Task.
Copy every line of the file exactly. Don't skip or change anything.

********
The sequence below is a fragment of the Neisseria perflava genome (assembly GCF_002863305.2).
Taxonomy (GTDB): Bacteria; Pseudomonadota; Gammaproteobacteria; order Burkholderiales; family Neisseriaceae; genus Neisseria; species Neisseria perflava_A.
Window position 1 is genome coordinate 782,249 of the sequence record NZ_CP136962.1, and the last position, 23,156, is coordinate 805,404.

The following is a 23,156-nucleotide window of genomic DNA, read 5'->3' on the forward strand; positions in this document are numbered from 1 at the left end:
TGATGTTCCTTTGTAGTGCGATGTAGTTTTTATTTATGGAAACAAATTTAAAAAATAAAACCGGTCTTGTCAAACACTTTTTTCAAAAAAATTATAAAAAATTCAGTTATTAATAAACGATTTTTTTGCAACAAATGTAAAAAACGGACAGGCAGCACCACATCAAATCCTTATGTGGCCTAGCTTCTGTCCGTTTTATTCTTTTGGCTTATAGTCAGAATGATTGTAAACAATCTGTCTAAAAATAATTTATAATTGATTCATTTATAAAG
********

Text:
The sequence below is a fragment of the Neisseria perflava genome (assembly GCF_002863305.2).
Taxonomy (GTDB): Bacteria; Pseudomonadota; Gammaproteobacteria; order Burkholderiales; family Neisseriaceae; genus Neisseria; species Neisseria perflava_A.
Window position 1 is genome coordinate 782,249 of the sequence record NZ_CP136962.1, and the last position, 23,156, is coordinate 805,404.

The following is a 23,156-nucleotide window of genomic DNA, read 5'->3' on the forward strand; positions in this document are numbered from 1 at the left end:
TGATGTTCCTTTGTAGTGCGATGTAGTTTTTATTTATGGAAACAAATTTAAAAAATAAAACCGGTCTTGTCAAACACTTTTTTCAAAAAAATTATAAAAAATTCAGTTATTAATAAACGATTTTTTTGCAACAAATGTAAAAAACGGACAGGCAGCACCACATCAAATCCTTATGTGGCCTAGCTTCTGTCCGTTTTATTCTTTTGGCTTATAGTCAGAATGATTGTAAACAATCTGTCTAAAAATAATTTATAATTGATTCATTTATAAAG